The Long-Run Effects of Mortality Decline in Developing Countries
AbstractSince World War II, mortality has declined in the developing world. This paper examines the effects of this mortality decline on demographic and economic growth by a family-optimization model, in which fertility is endogenous and wealth yields utility through its status. The decline in mortality stimulates investment and generates an income stream which promotes population growth, but the desire of status hampers fertility and prevents capital-diluting demographic expansion. If status-seeking is strong, then the decline of mortality decreases population growth below its original level.
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Bibliographic InfoPaper provided by Institute for the Study of Labor (IZA) in its series IZA Discussion Papers with number 5422.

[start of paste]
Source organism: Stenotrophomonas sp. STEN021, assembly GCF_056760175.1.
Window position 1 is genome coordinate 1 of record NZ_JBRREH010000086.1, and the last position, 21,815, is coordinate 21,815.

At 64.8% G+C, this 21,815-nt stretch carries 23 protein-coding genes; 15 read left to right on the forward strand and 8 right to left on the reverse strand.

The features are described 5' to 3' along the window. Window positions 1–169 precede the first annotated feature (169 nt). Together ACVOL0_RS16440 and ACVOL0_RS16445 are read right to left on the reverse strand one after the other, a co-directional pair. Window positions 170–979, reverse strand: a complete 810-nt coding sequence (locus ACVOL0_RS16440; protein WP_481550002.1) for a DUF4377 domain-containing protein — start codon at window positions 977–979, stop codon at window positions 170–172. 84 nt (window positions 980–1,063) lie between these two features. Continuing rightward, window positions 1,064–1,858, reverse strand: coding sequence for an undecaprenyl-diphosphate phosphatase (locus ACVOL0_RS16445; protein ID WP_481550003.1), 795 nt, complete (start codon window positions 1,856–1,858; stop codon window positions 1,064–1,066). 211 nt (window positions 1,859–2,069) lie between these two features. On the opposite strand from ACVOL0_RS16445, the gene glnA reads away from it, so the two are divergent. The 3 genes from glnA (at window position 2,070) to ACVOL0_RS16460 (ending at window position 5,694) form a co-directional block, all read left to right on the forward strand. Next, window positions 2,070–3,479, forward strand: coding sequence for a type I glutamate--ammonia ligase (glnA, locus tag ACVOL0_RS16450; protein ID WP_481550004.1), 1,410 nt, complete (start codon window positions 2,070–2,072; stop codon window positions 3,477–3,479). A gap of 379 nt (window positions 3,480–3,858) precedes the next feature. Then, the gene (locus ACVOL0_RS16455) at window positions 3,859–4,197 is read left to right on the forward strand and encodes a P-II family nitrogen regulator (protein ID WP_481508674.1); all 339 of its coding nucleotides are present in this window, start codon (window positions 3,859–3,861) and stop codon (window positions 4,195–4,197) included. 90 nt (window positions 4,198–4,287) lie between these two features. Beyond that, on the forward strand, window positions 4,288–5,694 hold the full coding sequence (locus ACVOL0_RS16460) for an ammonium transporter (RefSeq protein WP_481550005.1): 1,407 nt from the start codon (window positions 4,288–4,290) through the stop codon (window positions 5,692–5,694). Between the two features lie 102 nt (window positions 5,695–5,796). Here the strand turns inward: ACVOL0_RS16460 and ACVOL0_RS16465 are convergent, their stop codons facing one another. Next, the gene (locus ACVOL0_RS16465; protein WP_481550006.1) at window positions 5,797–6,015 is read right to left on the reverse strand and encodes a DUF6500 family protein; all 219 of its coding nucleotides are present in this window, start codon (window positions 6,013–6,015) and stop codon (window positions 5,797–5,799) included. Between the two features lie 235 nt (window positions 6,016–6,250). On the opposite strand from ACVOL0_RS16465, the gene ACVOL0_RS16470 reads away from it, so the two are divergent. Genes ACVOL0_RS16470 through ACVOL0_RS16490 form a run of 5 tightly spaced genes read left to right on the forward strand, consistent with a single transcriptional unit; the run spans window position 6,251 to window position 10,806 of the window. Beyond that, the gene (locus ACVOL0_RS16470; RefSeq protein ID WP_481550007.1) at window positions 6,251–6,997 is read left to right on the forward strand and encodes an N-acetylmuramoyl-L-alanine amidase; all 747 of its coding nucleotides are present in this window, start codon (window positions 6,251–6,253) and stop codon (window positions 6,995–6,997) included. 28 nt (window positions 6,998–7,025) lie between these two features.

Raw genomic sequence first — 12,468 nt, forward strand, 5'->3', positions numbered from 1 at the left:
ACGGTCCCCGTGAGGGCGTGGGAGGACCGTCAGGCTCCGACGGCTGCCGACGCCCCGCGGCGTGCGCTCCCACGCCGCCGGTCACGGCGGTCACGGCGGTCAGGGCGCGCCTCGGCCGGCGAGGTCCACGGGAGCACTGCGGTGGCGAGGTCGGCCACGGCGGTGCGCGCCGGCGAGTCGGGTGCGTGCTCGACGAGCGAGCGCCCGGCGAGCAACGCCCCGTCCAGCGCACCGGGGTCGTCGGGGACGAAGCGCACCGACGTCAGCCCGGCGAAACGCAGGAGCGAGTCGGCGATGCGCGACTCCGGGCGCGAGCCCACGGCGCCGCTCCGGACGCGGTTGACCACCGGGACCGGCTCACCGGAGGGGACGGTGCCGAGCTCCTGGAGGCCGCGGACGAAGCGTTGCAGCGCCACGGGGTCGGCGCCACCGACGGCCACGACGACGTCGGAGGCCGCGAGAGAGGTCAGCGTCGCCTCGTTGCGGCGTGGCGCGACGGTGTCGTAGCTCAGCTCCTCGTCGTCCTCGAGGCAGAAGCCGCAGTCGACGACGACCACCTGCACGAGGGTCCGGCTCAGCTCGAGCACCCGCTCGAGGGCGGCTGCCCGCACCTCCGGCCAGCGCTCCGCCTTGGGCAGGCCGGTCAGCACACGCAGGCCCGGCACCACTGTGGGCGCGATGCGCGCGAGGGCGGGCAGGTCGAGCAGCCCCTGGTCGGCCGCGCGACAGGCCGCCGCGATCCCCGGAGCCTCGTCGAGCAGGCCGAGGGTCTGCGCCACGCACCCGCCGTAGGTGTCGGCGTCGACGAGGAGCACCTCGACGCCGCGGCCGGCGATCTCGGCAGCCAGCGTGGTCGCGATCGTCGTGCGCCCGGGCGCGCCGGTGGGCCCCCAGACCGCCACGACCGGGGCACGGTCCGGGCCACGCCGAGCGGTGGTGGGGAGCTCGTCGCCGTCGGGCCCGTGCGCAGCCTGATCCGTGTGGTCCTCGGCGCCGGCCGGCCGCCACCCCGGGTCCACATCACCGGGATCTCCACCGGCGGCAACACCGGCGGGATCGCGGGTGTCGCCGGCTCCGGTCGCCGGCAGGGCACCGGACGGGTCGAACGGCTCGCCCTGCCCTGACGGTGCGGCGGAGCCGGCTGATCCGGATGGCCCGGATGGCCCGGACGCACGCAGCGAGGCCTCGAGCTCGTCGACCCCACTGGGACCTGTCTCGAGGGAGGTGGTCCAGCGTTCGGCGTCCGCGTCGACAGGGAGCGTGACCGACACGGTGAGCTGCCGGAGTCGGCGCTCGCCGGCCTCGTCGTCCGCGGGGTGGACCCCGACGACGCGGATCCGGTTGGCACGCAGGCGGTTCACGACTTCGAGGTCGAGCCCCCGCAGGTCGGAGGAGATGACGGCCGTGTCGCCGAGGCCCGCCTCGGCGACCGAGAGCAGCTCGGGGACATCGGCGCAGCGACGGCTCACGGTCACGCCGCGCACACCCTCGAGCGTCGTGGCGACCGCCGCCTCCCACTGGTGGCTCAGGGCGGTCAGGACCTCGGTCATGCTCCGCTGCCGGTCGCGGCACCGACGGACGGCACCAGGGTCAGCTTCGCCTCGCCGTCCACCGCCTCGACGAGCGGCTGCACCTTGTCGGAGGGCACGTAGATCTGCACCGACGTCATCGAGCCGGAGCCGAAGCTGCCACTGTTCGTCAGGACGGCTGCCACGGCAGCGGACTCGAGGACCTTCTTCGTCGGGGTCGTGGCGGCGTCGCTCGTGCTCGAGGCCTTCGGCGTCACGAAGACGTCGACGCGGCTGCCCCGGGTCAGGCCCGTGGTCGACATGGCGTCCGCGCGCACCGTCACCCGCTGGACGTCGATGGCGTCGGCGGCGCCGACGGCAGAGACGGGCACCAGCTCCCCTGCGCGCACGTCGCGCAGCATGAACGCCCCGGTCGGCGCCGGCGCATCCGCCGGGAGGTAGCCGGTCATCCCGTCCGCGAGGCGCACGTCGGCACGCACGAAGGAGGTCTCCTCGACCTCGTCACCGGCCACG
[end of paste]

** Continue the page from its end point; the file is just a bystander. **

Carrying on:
Length: 19 pages
Date of creation: Jan 2011
Date of revision:
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Find related papers by JEL classification:
- O41 - Economic Development, Technological Change, and Growth - - Economic Growth and Aggregate Productivity - - - One, Two, and Multisector Growth Models
- J13 - Labor and Demographic Economics - - Demographic Economics - - - Fertility; Family Planning; Child Care; Children; Youth
- J10 - Labor and Demographic Economics - - Demographic Economics - - - General
- O10 - Economic Development, Technological Change, and Growth - - Economic Development - - - General
This paper has been announced in the following NEP Reports:
- NEP-ALL-2011-01-23 (All new papers)
- NEP-DEV-2011-01-23 (Development)
- NEP-DGE-2011-01-23 (Dynamic General Equilibrium)
- NEP-FDG-2011-01-23 (Financial Development & Growth)
- NEP-HEA-2011-01-23 (Health Economics)
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